Anyone who's ever made the drive from southeast Michigan to Traverse City in the northwest region of the state's Lower Peninsula would agree there's got be a better way to get there than hours spent sitting in a car.
Fortunately, the state government has made rail issues a higher priority in recent years and has shown a willingness to invest in the state's infrastructure. However, before any project linking T.C. to other regions with increased rail traffic comes to fruition, decision-makers need to gather as much information as they can.
To that extent, the Michigan Department of Transportation made plans to allocate $150,000 earlier this year
to study whether it made sense to invest in repairing a rail line connecting T.C. to southeast Michigan. The state already owns the right-of-way to a rail corridor run by Great Lakes Central
from Traverse City through Cadillac and Mount Pleasant that eventually connects to rail systems near Saginaw and Flint. Rather than try to start a project from scratch later, it may be cheaper and easier to repair the existing line now.
Rail proponents say improved rail use of that corridor could have a positive effect not just to the Traverse City or Petoskey areas, but also to the smaller communities along the line and even the state's manufacturing base in the metropolitan Detroit area.
"If you look at other areas of the country that have already put some of these transportation systems into play, they're some of the ones recovering the fastest and some of the ones that are going to thrive the best," says Kim Pontius, Traverse Area Association of Realtors
Executive Vice President. "Transportation is the key to everything."
It's too early to say exactly what cities would be serviced. One popular thought is that Howell or Ann Arbor could be connected to Traverse City using the existing rails, but the process is too early for concrete answers.
What is clear, however, is the public's interest in connecting northwest lower Michigan with more populated regions of the state. MDOT held 16 meetings in several locations in 2010 and another six in 2011 to receive public comment while creating the state's rail plan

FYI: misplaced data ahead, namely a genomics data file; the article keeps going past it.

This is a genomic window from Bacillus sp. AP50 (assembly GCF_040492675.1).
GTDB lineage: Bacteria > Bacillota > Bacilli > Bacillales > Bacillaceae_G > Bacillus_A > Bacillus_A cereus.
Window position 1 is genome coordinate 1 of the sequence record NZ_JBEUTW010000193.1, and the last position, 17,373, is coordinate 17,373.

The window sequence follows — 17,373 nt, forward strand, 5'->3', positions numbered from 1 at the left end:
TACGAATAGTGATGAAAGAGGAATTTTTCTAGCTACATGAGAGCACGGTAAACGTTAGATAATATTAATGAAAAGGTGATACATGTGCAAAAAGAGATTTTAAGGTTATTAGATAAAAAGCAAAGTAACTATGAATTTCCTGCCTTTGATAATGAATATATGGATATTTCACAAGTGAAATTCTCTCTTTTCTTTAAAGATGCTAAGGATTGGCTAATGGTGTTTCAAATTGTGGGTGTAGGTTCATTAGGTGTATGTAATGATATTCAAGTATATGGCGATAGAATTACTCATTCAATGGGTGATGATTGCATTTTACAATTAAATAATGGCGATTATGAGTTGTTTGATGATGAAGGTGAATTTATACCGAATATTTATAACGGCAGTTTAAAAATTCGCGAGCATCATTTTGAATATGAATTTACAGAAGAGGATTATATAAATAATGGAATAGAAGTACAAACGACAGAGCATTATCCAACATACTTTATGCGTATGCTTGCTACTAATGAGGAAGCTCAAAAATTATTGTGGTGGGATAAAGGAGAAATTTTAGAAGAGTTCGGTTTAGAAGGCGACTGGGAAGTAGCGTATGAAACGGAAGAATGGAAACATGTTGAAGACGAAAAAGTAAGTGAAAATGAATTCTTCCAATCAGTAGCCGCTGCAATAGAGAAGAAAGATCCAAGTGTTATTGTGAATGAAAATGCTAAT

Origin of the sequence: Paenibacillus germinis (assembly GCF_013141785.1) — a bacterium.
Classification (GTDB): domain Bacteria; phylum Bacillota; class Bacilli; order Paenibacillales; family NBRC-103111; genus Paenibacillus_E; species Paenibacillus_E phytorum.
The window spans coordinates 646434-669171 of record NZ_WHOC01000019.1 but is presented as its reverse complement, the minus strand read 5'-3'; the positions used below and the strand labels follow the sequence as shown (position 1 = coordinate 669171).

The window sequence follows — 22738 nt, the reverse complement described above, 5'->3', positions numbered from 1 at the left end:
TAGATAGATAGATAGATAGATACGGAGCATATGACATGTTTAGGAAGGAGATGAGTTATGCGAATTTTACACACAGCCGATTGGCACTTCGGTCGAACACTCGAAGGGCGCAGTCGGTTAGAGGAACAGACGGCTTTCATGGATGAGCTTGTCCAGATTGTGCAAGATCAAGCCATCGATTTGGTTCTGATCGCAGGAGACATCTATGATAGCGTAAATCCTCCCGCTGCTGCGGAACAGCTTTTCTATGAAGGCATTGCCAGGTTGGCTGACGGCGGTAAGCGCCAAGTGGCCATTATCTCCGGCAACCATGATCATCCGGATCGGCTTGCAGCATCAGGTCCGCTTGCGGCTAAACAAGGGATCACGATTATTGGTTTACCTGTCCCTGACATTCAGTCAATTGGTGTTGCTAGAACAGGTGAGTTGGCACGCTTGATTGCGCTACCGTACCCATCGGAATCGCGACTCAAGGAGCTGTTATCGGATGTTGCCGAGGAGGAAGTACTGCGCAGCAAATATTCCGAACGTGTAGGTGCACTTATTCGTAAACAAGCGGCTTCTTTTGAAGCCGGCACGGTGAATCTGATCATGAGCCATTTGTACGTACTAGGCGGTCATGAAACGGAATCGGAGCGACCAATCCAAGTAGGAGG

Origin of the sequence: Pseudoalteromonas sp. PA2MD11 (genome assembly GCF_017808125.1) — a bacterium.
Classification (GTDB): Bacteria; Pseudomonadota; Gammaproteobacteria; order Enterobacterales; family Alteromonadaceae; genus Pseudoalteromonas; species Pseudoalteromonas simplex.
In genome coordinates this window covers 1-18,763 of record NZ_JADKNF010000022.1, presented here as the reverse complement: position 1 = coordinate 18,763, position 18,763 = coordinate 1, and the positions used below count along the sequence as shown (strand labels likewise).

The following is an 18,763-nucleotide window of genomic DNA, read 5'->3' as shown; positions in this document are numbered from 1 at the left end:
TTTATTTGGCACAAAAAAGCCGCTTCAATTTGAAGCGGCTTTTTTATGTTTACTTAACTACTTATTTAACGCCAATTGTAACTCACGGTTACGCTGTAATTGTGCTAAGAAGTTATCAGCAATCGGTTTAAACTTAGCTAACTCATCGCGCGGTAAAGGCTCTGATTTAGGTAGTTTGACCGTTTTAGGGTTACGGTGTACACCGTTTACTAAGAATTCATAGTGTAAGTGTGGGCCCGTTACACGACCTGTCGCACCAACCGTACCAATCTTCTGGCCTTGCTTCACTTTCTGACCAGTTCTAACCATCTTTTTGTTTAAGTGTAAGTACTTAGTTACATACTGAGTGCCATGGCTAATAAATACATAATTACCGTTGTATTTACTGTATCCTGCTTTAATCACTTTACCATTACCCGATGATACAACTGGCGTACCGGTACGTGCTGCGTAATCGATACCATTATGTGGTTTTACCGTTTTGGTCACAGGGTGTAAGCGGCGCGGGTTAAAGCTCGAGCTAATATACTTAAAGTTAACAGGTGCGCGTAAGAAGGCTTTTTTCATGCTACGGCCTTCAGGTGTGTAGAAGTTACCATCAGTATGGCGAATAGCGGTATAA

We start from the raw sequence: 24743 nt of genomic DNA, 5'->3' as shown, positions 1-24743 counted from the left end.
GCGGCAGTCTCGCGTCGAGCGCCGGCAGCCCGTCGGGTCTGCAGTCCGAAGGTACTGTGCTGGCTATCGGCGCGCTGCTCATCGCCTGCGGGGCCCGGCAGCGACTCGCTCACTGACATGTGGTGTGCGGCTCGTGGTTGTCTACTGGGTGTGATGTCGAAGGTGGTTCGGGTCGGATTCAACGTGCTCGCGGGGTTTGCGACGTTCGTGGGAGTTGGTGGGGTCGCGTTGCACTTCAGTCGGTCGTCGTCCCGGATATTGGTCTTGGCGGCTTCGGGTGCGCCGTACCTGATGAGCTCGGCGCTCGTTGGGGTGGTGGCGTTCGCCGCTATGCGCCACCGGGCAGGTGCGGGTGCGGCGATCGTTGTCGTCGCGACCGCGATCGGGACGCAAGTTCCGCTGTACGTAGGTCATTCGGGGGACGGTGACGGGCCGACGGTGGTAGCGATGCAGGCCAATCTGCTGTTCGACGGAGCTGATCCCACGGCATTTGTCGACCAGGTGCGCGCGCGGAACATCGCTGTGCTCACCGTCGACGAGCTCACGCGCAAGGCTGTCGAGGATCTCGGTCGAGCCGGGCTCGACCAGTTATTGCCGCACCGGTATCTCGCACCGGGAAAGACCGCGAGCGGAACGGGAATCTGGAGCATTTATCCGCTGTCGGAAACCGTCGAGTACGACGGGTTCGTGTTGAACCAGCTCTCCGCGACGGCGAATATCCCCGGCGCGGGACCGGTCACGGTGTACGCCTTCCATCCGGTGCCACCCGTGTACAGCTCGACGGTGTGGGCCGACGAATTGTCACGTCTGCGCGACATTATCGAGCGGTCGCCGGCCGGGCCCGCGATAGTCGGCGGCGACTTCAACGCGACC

. In fact, proposals during these meetings often focused on connecting either Grand Rapids or Detroit to Traverse City.
"The residents of Michigan are starting to get a firm understanding that in order to improve our economic competitiveness, we have to make investments in transportation," says James Bruckbauer, a transportation expert at the Michigan Land Use Institute
. "We have a long history in making investments in transportation, and the more that we can keep up with some regions of the world where they are investing in passenger and freight rail, the better position Michigan will be in."
It will be years before any regular passenger service could occur to Traverse City, but using existing GLC tracks for increased freight transportation could begin a lot sooner. In fact, the rail is already in use, says Doug DeYoung, vice president of government relations and business advocacy for the Traverse City Chamber of Commerce
. However, due to the aging rail bed and tracks, speed limits are lower and loads have to be watched closely.
"There's no doubt the use of rail in northern Michigan has declined over the years, but we also know there's a lot of businesses that use rail by connecting with a different community," DeYoung says. "One company connects in Clare and stores products on rail cars in Clare and trucks to Traverse City when needed. Other companies in the fruit industry load trucks and take them to Chicago. We know that there are companies that use rail. What we want to know is how many of them are there and where are they connecting now, and could we create a connection point here?"
Companies that deal in agricultural products could be key users of the rail. The Grand Traverse region is well-known for cherries, but also serves as home to number of other orchard products. There would also be opportunities to move more lumber products, as well. The State Rail Plan 2011 reports commodities hauled along GLC's tracks include "sand, grain, plastics, coke, fertilizers, lumber and other chemicals."
The ultimate goal would be to improve track conditions enough that freight and passenger service could be shared at speeds of up to 70 miles per hour. Giving people an easier way to reach T.C. could help bolster an already-strong tourist destination and create new opportunities for communities along the rail. That could be at least five years away. However, Pontius is happy with the direction the state has gone in recent years.
"We just have to look far enough out and ask if this is worth the expenditure and is there a smarter way to go?" Pontius says. "That's what we're about here. We're looking at it going, viable rail systems in the state, especially since we already own the corridors and the right-of-ways just make sense."
If the state's feasibility study agrees, the dreams of relaxing while watching out the window as Michigan scenery goes by could someday become a reality.
Kurt Mensching is a freelance writer and editor who lives in Marquette. His baseball columns appear every Tuesday in the Detroit News. His website is located at KurtMensching.info
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